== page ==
IRANZ news briefs

Judith Collins visit

From left, TTW CEO Melanie Mark-Shadbolt, WSP Research (NZ) CEO Wendy Turvey, the Hon Judith Collins, Motu CEO John McDermott, IRANZ Executive Office Rob Whitney, and MRINZ early career researcher, Georgina Bird. Photo: Rebecca Alo.

The Hon. Judith Collins visits IRANZ

To get a feel for the independent research sector, the Opposition Spokesperson for Research, Science, and Innovation, the Hon. Judith Collins visited IRANZ on 21 June. She met with several independent research CEOs and science leaders at the Motu office and via Zoom.

She said that as science, technology, and innovation are such important components of New Zealand’s society, she doesn’t see the portfolio as being a political football.

“I would hope that no matter who wins the next election an apolitical approach is taken to RS&T. We’ll be seeking cross-party solutions to the management of the science system so we can do what is best for New Zealand.”

Issues discussed included the lack of dissemination of research into broader society/industry – an issue across the sector – there was great research being done, but not enough in the way of mechanisms to disseminate the research to make it useful.

IRANZ Chairman John McDermott, CEO of Motu, explained that this was less of a problem among Independent Research Organisations (IROs) as they tended to work closely with industry – with IROs consistently scoring highly on impact. “Reasonably good roadmaps have been developed by MPI and others, which could be used as plans for useful research investment.”

Another issue discussed with Ms Collins was a better pipeline for PhD students, with students perhaps sent out into industry as part of their training to produce useable knowledge. Ms Collins discussed a similar model in Ireland.

At present, many PhD postdocs are stuck in an endless cycle of postdoc temporary contracts with little pay, while at the same time research institutes have to look overseas for researchers with the right experience.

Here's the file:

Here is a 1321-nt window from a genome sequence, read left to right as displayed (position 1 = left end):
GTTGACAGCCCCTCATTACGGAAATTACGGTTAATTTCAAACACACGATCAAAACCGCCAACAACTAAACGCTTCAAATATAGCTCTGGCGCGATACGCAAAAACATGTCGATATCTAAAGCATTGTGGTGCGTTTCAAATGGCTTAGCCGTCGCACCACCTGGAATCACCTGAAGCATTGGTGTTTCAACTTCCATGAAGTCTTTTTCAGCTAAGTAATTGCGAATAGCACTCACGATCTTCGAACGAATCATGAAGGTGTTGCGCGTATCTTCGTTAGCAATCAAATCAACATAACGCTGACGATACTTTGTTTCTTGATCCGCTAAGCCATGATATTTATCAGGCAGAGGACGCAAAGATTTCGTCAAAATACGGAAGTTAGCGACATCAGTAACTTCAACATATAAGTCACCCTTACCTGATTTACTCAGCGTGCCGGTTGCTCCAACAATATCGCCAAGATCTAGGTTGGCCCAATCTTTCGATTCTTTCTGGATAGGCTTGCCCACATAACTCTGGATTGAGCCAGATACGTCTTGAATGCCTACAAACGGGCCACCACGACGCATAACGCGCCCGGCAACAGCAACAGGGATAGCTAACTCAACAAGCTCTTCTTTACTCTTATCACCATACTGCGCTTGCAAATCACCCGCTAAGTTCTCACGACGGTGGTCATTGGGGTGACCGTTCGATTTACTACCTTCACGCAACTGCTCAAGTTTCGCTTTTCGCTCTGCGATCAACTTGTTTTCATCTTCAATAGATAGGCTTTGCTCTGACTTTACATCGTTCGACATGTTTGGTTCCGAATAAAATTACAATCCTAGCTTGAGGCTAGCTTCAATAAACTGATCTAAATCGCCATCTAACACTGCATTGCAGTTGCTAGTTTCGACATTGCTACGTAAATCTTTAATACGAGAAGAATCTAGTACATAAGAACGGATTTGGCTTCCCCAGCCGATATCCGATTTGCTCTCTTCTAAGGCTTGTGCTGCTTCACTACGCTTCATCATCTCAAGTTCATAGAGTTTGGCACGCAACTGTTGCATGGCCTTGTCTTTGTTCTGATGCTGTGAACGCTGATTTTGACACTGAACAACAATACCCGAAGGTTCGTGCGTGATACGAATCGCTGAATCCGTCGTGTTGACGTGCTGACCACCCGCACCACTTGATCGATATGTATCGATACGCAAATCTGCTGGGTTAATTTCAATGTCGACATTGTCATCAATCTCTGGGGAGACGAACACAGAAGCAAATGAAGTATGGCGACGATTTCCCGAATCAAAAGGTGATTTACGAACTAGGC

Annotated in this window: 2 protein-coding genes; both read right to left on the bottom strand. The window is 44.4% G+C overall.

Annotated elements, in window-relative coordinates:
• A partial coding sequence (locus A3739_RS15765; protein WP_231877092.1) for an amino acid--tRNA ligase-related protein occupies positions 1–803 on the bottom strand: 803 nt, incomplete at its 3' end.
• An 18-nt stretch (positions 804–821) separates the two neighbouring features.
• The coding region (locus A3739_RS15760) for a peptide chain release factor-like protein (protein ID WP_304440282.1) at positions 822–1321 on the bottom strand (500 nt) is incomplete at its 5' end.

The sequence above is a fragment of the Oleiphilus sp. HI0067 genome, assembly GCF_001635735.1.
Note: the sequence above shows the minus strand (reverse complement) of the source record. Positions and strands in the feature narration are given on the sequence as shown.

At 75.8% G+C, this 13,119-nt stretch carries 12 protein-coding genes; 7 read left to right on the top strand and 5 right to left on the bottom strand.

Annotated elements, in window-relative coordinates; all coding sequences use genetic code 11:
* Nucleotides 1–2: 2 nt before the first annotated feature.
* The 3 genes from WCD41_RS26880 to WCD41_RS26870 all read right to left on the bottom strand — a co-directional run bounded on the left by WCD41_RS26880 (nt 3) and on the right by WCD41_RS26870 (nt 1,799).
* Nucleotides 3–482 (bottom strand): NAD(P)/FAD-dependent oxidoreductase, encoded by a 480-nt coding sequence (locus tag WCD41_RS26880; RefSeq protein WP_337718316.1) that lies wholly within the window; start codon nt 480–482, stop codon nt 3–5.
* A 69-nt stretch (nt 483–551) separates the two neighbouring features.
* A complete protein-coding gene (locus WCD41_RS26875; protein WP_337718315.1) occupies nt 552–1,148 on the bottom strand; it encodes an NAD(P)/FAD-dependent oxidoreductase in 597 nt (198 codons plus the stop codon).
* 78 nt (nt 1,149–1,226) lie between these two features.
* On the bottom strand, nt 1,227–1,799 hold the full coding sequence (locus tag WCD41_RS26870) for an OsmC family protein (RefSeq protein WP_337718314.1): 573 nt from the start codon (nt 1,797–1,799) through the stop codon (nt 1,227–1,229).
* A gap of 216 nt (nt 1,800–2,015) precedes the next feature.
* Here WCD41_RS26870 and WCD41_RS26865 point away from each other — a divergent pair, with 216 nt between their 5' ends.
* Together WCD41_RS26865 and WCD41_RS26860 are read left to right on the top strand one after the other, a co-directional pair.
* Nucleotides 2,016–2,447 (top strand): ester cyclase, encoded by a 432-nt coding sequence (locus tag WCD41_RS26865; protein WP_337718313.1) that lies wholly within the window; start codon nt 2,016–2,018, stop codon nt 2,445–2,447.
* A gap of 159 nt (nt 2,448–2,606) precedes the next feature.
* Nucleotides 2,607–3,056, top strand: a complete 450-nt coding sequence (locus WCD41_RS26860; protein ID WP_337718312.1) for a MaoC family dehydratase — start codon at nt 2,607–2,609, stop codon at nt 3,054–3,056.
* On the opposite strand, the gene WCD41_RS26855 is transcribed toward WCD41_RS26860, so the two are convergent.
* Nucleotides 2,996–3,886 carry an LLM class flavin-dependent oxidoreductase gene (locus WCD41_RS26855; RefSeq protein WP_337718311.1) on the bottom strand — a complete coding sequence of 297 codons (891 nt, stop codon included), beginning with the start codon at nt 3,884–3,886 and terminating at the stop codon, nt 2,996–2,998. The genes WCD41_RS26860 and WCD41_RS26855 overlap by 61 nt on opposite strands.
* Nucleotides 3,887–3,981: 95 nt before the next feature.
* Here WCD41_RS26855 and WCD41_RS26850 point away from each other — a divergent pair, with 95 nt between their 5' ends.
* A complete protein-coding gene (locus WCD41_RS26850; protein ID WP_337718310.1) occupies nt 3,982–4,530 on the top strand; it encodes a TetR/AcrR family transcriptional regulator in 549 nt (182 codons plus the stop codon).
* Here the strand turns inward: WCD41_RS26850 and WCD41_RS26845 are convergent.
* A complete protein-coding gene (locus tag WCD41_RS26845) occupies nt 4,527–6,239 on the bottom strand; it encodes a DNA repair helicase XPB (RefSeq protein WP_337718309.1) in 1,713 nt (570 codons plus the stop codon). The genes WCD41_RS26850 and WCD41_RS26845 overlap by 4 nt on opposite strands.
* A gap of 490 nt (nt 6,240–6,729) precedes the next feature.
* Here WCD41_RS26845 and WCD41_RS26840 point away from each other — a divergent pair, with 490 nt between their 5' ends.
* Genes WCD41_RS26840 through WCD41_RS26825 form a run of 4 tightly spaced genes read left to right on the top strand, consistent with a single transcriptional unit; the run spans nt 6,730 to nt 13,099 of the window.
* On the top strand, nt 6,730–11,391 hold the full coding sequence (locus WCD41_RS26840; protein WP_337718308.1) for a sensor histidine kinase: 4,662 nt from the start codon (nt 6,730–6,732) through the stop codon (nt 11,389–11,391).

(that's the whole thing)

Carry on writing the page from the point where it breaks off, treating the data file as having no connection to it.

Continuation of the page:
TTW: Māori Biosecurity Symposium first of its kind

Te Tira Whakamātaki, home of the Māori biosecurity network, will be holding a three-day wānanga to celebrate Māori biosecurity practices and connect biosecurity practitioners, in New Plymouth, from 28 – 30 July 2022.

Named ‘Te Wānanga Whakamātaki’, this symposium will provide a unique opportunity for communities, industry, and agencies to come together in a kaupapa Māori environment to consider how Māori and their mātauranga can contribute to the restoration of our natural world.


MRINZ receives Independent Research Funding from HRC

Core Independent Research Organisation (IRO) funding has been granted to the Medical Research Institute of New Zealand (MRINZ) by the Health Research Council of New Zealand (HRC).

The funding, spread over a seven-year timeframe, is awarded through a negotiated process, based on the quality, expected impact, and proposed plans for future research, aligned with national health research priorities.

The Malaghan Institute of Medical Research also received HRC IRO support in this funding round.


Malaghan: Investment in RNA tech boost for NZ science and biotech

The Malaghan Institute welcomes the 19 May Budget announcement of $40.7M over four years to support an RNA platform and R&D pipeline in Aotearoa New Zealand.

“We already have the skills and expertise across New Zealand to start applying this breakthrough science, this investment will help ensure we have the capability to make it happen and improve our nation’s health and economic productivity,” says Dr Kjesten Wiig, Malaghan Institute Director of Strategic Partnerships.

“RNA technology presents a significant opportunity for New Zealand to supercharge its thriving biotech sector and become a leader in the development of novel RNA therapeutics. This RNA platform will build on established capability to prepare New Zealand for future pandemics and ensure vaccine security.”